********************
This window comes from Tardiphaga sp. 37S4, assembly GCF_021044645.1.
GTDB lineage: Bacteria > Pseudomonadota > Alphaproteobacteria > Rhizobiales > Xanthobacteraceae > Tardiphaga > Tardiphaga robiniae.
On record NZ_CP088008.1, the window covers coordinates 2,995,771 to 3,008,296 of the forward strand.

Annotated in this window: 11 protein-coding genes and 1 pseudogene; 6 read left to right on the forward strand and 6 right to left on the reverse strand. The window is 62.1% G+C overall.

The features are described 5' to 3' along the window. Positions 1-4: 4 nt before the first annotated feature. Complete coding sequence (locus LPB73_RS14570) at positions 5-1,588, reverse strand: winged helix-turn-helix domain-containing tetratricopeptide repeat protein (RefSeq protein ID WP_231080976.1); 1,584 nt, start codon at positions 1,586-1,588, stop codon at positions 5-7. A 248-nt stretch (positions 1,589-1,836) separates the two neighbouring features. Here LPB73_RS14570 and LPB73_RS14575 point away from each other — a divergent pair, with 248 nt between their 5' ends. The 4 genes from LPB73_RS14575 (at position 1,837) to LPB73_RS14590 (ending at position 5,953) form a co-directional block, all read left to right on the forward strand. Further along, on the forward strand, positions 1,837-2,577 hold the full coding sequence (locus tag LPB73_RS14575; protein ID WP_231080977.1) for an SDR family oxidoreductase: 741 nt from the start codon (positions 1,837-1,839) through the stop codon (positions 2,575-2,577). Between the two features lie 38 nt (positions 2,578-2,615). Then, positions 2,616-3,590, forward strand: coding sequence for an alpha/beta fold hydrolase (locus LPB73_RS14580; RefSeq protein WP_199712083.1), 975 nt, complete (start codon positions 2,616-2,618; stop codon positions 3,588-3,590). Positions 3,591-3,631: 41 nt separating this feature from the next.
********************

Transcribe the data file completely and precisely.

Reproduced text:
This window comes from Tardiphaga sp. 37S4, assembly GCF_021044645.1.
GTDB lineage: Bacteria > Pseudomonadota > Alphaproteobacteria > Rhizobiales > Xanthobacteraceae > Tardiphaga > Tardiphaga robiniae.
On record NZ_CP088008.1, the window covers coordinates 2,995,771 to 3,008,296 of the forward strand.

Annotated in this window: 11 protein-coding genes and 1 pseudogene; 6 read left to right on the forward strand and 6 right to left on the reverse strand. The window is 62.1% G+C overall.

The features are described 5' to 3' along the window. Positions 1-4: 4 nt before the first annotated feature. Complete coding sequence (locus LPB73_RS14570) at positions 5-1,588, reverse strand: winged helix-turn-helix domain-containing tetratricopeptide repeat protein (RefSeq protein ID WP_231080976.1); 1,584 nt, start codon at positions 1,586-1,588, stop codon at positions 5-7. A 248-nt stretch (positions 1,589-1,836) separates the two neighbouring features. Here LPB73_RS14570 and LPB73_RS14575 point away from each other — a divergent pair, with 248 nt between their 5' ends. The 4 genes from LPB73_RS14575 (at position 1,837) to LPB73_RS14590 (ending at position 5,953) form a co-directional block, all read left to right on the forward strand. Further along, on the forward strand, positions 1,837-2,577 hold the full coding sequence (locus tag LPB73_RS14575; protein ID WP_231080977.1) for an SDR family oxidoreductase: 741 nt from the start codon (positions 1,837-1,839) through the stop codon (positions 2,575-2,577). Between the two features lie 38 nt (positions 2,578-2,615). Then, positions 2,616-3,590, forward strand: coding sequence for an alpha/beta fold hydrolase (locus LPB73_RS14580; RefSeq protein WP_199712083.1), 975 nt, complete (start codon positions 2,616-2,618; stop codon positions 3,588-3,590). Positions 3,591-3,631: 41 nt separating this feature from the next.